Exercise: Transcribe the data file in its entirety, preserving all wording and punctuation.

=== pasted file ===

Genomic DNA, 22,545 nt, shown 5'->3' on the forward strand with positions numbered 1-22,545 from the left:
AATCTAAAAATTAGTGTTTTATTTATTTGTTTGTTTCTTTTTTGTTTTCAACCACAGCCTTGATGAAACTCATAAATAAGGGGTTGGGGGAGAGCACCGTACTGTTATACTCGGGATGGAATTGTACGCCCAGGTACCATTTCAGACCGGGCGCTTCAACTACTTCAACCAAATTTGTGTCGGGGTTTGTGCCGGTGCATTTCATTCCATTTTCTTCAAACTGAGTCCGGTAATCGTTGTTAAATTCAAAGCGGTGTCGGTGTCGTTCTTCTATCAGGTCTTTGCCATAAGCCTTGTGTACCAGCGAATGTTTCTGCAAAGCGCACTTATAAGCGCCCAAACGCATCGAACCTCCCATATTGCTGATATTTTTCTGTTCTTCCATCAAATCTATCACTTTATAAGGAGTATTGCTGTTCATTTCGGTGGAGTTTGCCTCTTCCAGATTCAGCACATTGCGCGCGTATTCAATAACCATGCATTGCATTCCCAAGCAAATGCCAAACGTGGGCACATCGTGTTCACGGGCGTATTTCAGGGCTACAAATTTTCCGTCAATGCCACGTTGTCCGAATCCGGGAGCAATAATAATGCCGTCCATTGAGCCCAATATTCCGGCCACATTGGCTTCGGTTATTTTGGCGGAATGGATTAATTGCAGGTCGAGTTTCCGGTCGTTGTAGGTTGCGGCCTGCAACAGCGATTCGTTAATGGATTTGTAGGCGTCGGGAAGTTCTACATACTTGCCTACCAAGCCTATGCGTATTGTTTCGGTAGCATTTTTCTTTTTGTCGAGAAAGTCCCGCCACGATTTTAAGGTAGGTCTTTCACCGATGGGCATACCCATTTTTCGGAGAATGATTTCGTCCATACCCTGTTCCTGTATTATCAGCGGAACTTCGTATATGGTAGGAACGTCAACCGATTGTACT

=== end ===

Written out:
Genomic DNA, 22,545 nt, shown 5'->3' on the forward strand with positions numbered 1-22,545 from the left:
AATCTAAAAATTAGTGTTTTATTTATTTGTTTGTTTCTTTTTTGTTTTCAACCACAGCCTTGATGAAACTCATAAATAAGGGGTTGGGGGAGAGCACCGTACTGTTATACTCGGGATGGAATTGTACGCCCAGGTACCATTTCAGACCGGGCGCTTCAACTACTTCAACCAAATTTGTGTCGGGGTTTGTGCCGGTGCATTTCATTCCATTTTCTTCAAACTGAGTCCGGTAATCGTTGTTAAATTCAAAGCGGTGTCGGTGTCGTTCTTCTATCAGGTCTTTGCCATAAGCCTTGTGTACCAGCGAATGTTTCTGCAAAGCGCACTTATAAGCGCCCAAACGCATCGAACCTCCCATATTGCTGATATTTTTCTGTTCTTCCATCAAATCTATCACTTTATAAGGAGTATTGCTGTTCATTTCGGTGGAGTTTGCCTCTTCCAGATTCAGCACATTGCGCGCGTATTCAATAACCATGCATTGCATTCCCAAGCAAATGCCAAACGTGGGCACATCGTGTTCACGGGCGTATTTCAGGGCTACAAATTTTCCGTCAATGCCACGTTGTCCGAATCCGGGAGCAATAATAATGCCGTCCATTGAGCCCAATATTCCGGCCACATTGGCTTCGGTTATTTTGGCGGAATGGATTAATTGCAGGTCGAGTTTCCGGTCGTTGTAGGTTGCGGCCTGCAACAGCGATTCGTTAATGGATTTGTAGGCGTCGGGAAGTTCTACATACTTGCCTACCAAGCCTATGCGTATTGTTTCGGTAGCATTTTTCTTTTTGTCGAGAAAGTCCCGCCACGATTTTAAGGTAGGTCTTTCACCGATGGGCATACCCATTTTTCGGAGAATGATTTCGTCCATACCCTGTTCCTGTATTATCAGCGGAACTTCGTATATGGTAGGAACGTCAACCGATTGTACT